Simple Provisions

Food does not need to be fancy to be celebrated

Stale Bread Soup

On most Saturdays, a fresh, crusty loaf of sourdough bread appears in my kitchen. With it comes the promise of thick slices of toast slathered in jam, crusty bases for a golden array of scrambled eggs or a platform for melting cheese. It seems impossible, given these options, that I don’t devour it entirely in a day. But sometimes, the weekend comes and goes and leaves behind a hard heel of bread, recoiling in a crumpled paper bag at the end of the bench. This is when I’m most excited, because it means I have a key ingredient that cannot be purchased in a store: stale bread.

A frugal kitchen finds a use for all odds and ends, with ends turning into beginnings of new meals. Stale bread makes excellent croutons for soups or salads and breadcrumbs that can be stored in an air-tight container for up to a month. But on these mid-winter days that are only briefly acquainted with sunlight, and are quickly enveloped in dense fog or frost, I like to turn my stale bread into soup.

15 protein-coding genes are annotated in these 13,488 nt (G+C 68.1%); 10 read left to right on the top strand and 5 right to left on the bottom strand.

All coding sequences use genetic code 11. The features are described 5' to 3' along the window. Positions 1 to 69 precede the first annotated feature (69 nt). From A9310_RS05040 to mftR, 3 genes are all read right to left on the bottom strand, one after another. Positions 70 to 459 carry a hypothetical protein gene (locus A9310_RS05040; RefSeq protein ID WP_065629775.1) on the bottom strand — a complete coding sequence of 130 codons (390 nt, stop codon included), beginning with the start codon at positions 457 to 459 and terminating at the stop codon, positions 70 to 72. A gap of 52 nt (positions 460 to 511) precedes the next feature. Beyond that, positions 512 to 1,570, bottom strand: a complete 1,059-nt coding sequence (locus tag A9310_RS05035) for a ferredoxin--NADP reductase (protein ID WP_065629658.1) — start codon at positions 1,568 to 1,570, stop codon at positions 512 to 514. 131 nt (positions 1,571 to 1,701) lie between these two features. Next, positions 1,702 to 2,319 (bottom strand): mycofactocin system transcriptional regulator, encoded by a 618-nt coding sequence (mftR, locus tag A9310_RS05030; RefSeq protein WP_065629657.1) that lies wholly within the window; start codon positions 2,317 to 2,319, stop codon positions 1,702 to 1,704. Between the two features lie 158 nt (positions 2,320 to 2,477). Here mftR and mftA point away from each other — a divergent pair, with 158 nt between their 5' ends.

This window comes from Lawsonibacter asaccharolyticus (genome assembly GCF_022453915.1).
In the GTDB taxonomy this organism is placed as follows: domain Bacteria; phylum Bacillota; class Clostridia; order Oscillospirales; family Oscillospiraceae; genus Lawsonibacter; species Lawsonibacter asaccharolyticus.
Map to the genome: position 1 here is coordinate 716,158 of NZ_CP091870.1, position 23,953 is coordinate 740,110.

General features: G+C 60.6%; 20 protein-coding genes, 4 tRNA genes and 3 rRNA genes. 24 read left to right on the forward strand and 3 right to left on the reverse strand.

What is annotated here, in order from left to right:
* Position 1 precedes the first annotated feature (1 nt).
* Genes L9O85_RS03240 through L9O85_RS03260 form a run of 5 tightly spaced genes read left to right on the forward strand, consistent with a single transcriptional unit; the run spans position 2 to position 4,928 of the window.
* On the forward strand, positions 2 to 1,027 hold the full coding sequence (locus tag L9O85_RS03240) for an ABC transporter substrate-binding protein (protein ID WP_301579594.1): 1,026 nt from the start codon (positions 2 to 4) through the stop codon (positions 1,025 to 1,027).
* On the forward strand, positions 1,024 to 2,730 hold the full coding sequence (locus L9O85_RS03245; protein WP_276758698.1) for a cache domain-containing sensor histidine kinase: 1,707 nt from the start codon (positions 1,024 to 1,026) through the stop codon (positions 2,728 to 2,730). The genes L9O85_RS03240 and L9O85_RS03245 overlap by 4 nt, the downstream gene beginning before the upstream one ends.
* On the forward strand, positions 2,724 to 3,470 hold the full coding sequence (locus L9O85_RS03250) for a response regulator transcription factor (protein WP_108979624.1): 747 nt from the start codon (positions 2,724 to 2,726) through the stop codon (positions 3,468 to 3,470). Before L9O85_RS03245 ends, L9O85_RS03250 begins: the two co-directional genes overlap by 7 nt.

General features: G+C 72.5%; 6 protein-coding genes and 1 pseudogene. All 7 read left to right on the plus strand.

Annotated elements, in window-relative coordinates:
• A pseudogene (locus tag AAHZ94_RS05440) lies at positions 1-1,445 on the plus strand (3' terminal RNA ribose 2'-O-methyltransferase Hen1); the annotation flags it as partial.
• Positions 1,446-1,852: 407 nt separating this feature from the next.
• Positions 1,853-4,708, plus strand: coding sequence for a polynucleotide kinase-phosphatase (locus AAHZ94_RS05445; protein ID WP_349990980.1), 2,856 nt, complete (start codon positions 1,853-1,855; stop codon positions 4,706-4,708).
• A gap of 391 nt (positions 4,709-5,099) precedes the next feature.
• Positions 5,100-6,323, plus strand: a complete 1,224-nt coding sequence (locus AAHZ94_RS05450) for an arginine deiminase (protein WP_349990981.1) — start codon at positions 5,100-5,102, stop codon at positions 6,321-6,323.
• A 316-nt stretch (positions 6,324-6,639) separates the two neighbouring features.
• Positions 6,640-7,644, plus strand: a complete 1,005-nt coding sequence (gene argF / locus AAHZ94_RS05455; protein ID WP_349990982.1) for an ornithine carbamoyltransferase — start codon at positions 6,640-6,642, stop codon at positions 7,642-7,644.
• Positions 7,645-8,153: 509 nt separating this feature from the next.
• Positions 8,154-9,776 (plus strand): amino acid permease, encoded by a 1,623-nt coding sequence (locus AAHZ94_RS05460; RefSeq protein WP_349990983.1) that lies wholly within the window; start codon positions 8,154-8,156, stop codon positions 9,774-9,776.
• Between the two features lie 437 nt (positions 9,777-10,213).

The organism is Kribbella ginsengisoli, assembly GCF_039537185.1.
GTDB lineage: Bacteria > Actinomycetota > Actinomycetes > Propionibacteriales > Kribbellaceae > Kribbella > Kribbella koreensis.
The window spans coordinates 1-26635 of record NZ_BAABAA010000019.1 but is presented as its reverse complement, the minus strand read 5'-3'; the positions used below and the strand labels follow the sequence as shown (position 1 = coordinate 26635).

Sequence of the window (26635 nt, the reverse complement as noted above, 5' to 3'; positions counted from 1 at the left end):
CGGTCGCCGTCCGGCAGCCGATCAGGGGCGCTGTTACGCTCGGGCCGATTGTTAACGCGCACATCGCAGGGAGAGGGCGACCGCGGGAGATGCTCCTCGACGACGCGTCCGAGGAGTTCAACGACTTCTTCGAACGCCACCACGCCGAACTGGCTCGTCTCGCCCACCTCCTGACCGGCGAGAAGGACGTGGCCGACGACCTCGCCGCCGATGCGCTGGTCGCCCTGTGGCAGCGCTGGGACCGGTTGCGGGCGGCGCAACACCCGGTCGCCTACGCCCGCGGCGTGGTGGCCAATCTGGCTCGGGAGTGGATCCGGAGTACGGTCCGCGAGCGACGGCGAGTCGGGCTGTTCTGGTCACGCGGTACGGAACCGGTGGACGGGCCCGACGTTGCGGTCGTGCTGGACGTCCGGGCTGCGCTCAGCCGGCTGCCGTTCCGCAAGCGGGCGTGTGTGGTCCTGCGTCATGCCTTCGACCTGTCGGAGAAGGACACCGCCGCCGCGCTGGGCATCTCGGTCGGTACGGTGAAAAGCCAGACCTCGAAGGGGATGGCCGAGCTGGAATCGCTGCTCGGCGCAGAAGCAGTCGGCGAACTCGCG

Stale Bread Soup (Ribollita)

The Tuscan name for this soup is Ribollita, which certainly sounds more appetising than “stale bread soup” until you translate it to English and find yourself eating “reboiled”.  Name aside, it is a soup that mops up left over ingredients, extending their life by turning them into something hearty, satisfying and ever so tasty. And it’s one of those dishes, like Bolognese and curry, that taste better the next day.

A traditional soup base is transformed into something surprising with the addition of 2 cups of stale bread. The chunks of bread melt into the soup slightly, their texture becoming similar to gnocchi. A parmesan rind, that was stashed away in the freezer after the rest of the parmesan was enjoyed, adds a rich flavour that belies this soup’s humble beginnings. Adding a bunch of greens is an excellent way to clear out the crisper draw in the fridge. Don’t balk at the amount of olive oil. One cup seems too generous, but I assure you that it brings all the ingredients together without looking or tasting like an oil spill.